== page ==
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  • The Bear Necessities: Resources for Surviving a Bear Attack

    The Bear Necessities: Resources for Surviving a Bear Attack

    Were you as surprised as I was when you came across the recent story of a bear attacking a woman in Florida? We get a little used to that sort of story out west, but I don’t generally think of the suburbs of Orlando as prime bear country. Shows how little I know about my own country’s ecology, clearly.

    My own ignorance aside, experts are noticing an uptrend in bear/human clashes in parts of Florida, where new housing developments are encroaching on longstanding black bear habitats. National Geographic addresses the issue usefully—and gives an idea or two on how to avoid a similar encounter—in the recent article, “Why Are Black Bear Attacks Up in Florida?”

    So, if bears can invade even Disney World, I suppose this is a good time to brush up on our bear survival skills. And it turns out that what most of us know about bear encounters is woefully inaccurate. For example, I grew up hearing that when a bear attacks, you should play dead. Did you know that playing dead has no affect at all on black bears, and is only effective on browns or grizzlies in certain specific situations? That’s knowledge you don’t want to acquire firsthand!

    Shortly after the recent mauling, ABC News published an article, “How to Survive a Bear Attack,” full of expert advice from park rangers and biologists. This article is a good starting place for learning about bear attacks. It gives an overview of different kinds of bears and their tendencies; good avoidance practices; and what to do in different bear encounter scenarios.

    An even more thorough resource is the website bearsmart.com, maintained by the Get Bear Smart Society, whose object is to minimize conflict between bears and humans. This site tells you what to do if you encounter a bear in the backcountry or in urban setting. Tabs like “Becoming Bear Smart” and “Bear Management” cover topics from “understanding bear behavior” to “safety in polar bear country” (because you never know!). The “Bear Smart at Home” is particularly relevant, in light of recent events, and offers smart tips on discouraging bears from coming on to your property or safely deterring animals who might wander through.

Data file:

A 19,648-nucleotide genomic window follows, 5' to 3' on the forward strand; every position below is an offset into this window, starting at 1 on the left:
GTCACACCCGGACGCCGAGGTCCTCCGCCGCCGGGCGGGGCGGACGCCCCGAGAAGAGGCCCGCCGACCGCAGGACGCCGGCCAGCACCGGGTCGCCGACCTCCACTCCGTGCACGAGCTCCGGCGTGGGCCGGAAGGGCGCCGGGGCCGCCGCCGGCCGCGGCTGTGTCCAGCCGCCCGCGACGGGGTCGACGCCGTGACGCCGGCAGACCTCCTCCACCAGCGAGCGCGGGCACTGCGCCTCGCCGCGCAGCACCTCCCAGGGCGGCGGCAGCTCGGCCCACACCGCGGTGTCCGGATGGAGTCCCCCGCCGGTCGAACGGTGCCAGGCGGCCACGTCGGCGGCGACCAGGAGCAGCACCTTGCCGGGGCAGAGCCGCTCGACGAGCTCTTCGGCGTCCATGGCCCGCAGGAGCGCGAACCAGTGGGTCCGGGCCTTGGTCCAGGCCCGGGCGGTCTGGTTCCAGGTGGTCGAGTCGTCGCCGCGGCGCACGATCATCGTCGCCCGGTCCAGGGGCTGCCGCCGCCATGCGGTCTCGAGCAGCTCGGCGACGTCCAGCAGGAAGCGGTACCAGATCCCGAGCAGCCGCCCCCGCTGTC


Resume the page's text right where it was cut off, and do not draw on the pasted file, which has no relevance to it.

Spring is optimal wildlife sighting time in my neck of the woods, when hibernators wake up and tasty new shoots and buds tempt creatures into the open. Know your bear safety and enjoy the wildlife from a safe distance!


  • Man Survives Snowy California Wilderness...& All he Wants is a Burger

    Missing Runner Survives Snowy California Wilderness and all he wants is a Burger!

    As darkness fell and temperatures dropped, Bob Root snuggled deeper into the shrubbery atop a cliff in the California wilderness. For two days in early April, he struggled to survive in the snow, searching for the trail he’d lost track of during a morning run.

    Root had set out early Sunday morning with fellow members of the ShadowChase Running Club, wearing only a light shirt, shorts, and running shoes. However, he soon found himself lost after running ahead to catch up with another group.

    Fox News reported that Root was able to survive on energy supplements and the small amount of water he carried with him. When the cold caused unbearable shaking, Root resorted to compressing and releasing his muscles, and sticking his fingers in his armpits to stay warm.

    When searchers finally found him, there was only one thing Root wanted after this ordeal—an In-N-Out burger.

    Heidi Ryan, a member of the ShadowChase Running Club believes, “Root’s training helped him survive. ‘He has great endurance and that obviously helped him,’”

    To read the rest of the story, check out Fox News’ article, “Authorities say runner who survived in snowy California wilderness craved an In-N-Out burger.”